By Andrea Zuvich, author of His Last Mistress.
Royal mistresses have fascinated countless generations of people. Why? Well, the power and influence a royal mistress could potentially wield over her royal lover could be great, and it is this power over the powerful which is invariably interesting. How could a woman have power by merely being the means of satiating a king's lust? Of course, the role of a royal mistress was mainly to attend to his sexual desires, but she would usually receive some perks in return.
A mistress could even rise up from the traditional role of subservient woman, to someone who could sway politics or take on important diplomatic roles.
From ancient times, with Aspasia, traditionally held to have been the influential mistress of Pericles, to Egyptian Queen Cleopatra with the most powerful men of her time, Julius Caesar and Marcus Antonius, these women who forces to be reckoned with. In the early 1500s, King Henri II of France's mistress, Diane de Poitiers, had such power that she even signed important political documents, often wielding more power than the Queen of France.
There perhaps was no more influential and powerful mistress than the English Anne Boleyn, who later became Henry XVIII's second wife. During her meteoric rise, she wielded such influence over the besotted king, that others, wary of this, eventually named her 'The Great Whore' and some thought she had bewitched the king. Sadly, she attracted the hostility of many which ended with her beheading in 1536.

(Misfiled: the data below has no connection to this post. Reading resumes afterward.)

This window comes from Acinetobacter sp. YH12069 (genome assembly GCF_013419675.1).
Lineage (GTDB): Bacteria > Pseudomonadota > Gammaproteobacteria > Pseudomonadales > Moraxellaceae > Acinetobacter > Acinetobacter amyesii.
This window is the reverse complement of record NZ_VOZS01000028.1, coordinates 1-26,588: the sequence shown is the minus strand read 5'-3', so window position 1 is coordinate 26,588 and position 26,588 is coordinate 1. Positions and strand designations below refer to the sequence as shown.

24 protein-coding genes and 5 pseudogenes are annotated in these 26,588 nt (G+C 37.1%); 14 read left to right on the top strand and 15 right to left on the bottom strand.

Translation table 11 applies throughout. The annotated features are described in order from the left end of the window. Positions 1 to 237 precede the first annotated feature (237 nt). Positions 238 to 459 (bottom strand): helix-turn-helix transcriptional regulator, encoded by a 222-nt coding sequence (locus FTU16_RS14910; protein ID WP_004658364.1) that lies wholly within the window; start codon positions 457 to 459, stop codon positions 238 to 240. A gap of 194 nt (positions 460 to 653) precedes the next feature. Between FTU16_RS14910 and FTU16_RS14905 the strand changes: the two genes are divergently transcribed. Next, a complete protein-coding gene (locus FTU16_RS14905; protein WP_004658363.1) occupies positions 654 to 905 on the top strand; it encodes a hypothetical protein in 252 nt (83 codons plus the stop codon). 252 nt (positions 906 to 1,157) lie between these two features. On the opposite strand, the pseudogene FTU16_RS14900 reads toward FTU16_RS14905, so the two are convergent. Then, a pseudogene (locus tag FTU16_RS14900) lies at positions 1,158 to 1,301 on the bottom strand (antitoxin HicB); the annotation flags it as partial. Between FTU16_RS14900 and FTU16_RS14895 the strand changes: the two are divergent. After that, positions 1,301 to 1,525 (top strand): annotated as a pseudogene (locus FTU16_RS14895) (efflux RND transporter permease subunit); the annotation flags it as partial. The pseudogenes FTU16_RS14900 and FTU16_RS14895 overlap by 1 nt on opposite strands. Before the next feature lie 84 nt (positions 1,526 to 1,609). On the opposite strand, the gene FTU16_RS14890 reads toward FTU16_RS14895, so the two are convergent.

During the turbulent Seventeenth century, a period in history that is very dear to my heart, becoming a royal mistress could raise a woman from the position in which she had been born. "Pretty, witty" Nell Gwynn, for example, came from a background of poverty, to become one of King Charles II's most popular and wealthy mistresses. Charles's most dominant mistress was the infamous Barbara Palmer, who threw violent tantrums in order to get her way. Charles, suffice it to say, eventually got fed up with her histrionics, and new royal mistresses eagerly took her place.
Charles's French cousin and fellow sovereign, Louis XIV, was equally insatiable when it came to his sexual appetite, and he, too, had several mistresses. The most influential of these were Madame de Montespan, his maîtresse en titre, whose dominance at court waned and ultimately ended after the Affaire des Poisons rocked the French court; and her rival, Madame de Maintenon, who eventually pulled an Anne Boleyn and became Louis's second, though secret, wife. Maintenon, however, was fortunate; she lost neither her head, nor her position.
A mistress could sometimes be more than an inspiration and outlet for a sovereign's sexual needs - she could provide intellectual stimulation - something that appears to have been Elizabeth Villiers's role with King William III.
Fast-forward into the twentieth century, and the huge scandal surrounding the uncrowned King Edward VIII and Wallis Simpson. Whilst Edward was not married, Wallis held a certain power over him. He was so determined to marry his lover, who was an American divorcee; that a constitutional crisis arose leading him to abdicating from the throne in 1936.
Fascination with royal lovers and mistresses will probably never cease, and whilst we would be heartless to deny that adultery probably caused great pain in the betrayed wife and children, perhaps this cruel thorn adds to the timeless allure of royal mistresses.
Andrea Zuvich is the author of His Last Mistress, published by Endeavour Press Ltd.